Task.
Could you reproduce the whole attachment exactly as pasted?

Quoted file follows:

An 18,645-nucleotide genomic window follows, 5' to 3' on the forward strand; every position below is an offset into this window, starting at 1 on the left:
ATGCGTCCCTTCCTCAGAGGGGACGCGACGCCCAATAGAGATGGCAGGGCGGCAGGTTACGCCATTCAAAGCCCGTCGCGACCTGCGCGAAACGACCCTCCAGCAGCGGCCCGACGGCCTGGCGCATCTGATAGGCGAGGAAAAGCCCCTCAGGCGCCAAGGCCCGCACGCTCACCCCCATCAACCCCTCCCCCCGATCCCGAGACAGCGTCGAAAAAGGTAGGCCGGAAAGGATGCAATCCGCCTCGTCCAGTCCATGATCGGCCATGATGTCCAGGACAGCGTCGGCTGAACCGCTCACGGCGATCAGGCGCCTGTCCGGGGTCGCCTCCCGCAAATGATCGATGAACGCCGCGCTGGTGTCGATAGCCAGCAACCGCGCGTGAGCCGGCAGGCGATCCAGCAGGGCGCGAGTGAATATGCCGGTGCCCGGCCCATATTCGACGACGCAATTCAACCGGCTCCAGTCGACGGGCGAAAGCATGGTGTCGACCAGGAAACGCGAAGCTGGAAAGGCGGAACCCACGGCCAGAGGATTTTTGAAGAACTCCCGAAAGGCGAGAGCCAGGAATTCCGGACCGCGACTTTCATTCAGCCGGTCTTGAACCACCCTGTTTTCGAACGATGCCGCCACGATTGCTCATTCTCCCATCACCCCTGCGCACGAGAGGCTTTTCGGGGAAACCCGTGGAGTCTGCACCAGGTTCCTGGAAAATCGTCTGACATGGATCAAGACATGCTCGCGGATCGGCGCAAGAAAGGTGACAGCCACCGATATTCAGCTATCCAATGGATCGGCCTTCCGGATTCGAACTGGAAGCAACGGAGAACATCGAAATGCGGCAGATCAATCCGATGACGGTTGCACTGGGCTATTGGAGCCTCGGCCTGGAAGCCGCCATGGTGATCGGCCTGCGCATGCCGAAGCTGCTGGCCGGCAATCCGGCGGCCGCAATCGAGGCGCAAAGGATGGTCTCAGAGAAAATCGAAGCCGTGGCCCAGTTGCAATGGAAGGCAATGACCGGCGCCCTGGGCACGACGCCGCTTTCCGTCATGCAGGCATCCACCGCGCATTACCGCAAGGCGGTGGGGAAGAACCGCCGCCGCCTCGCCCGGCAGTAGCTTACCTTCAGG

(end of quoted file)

An 18,645-nucleotide genomic window follows, 5' to 3' on the forward strand; every position below is an offset into this window, starting at 1 on the left:
ATGCGTCCCTTCCTCAGAGGGGACGCGACGCCCAATAGAGATGGCAGGGCGGCAGGTTACGCCATTCAAAGCCCGTCGCGACCTGCGCGAAACGACCCTCCAGCAGCGGCCCGACGGCCTGGCGCATCTGATAGGCGAGGAAAAGCCCCTCAGGCGCCAAGGCCCGCACGCTCACCCCCATCAACCCCTCCCCCCGATCCCGAGACAGCGTCGAAAAAGGTAGGCCGGAAAGGATGCAATCCGCCTCGTCCAGTCCATGATCGGCCATGATGTCCAGGACAGCGTCGGCTGAACCGCTCACGGCGATCAGGCGCCTGTCCGGGGTCGCCTCCCGCAAATGATCGATGAACGCCGCGCTGGTGTCGATAGCCAGCAACCGCGCGTGAGCCGGCAGGCGATCCAGCAGGGCGCGAGTGAATATGCCGGTGCCCGGCCCATATTCGACGACGCAATTCAACCGGCTCCAGTCGACGGGCGAAAGCATGGTGTCGACCAGGAAACGCGAAGCTGGAAAGGCGGAACCCACGGCCAGAGGATTTTTGAAGAACTCCCGAAAGGCGAGAGCCAGGAATTCCGGACCGCGACTTTCATTCAGCCGGTCTTGAACCACCCTGTTTTCGAACGATGCCGCCACGATTGCTCATTCTCCCATCACCCCTGCGCACGAGAGGCTTTTCGGGGAAACCCGTGGAGTCTGCACCAGGTTCCTGGAAAATCGTCTGACATGGATCAAGACATGCTCGCGGATCGGCGCAAGAAAGGTGACAGCCACCGATATTCAGCTATCCAATGGATCGGCCTTCCGGATTCGAACTGGAAGCAACGGAGAACATCGAAATGCGGCAGATCAATCCGATGACGGTTGCACTGGGCTATTGGAGCCTCGGCCTGGAAGCCGCCATGGTGATCGGCCTGCGCATGCCGAAGCTGCTGGCCGGCAATCCGGCGGCCGCAATCGAGGCGCAAAGGATGGTCTCAGAGAAAATCGAAGCCGTGGCCCAGTTGCAATGGAAGGCAATGACCGGCGCCCTGGGCACGACGCCGCTTTCCGTCATGCAGGCATCCACCGCGCATTACCGCAAGGCGGTGGGGAAGAACCGCCGCCGCCTCGCCCGGCAGTAGCTTACCTTCAGG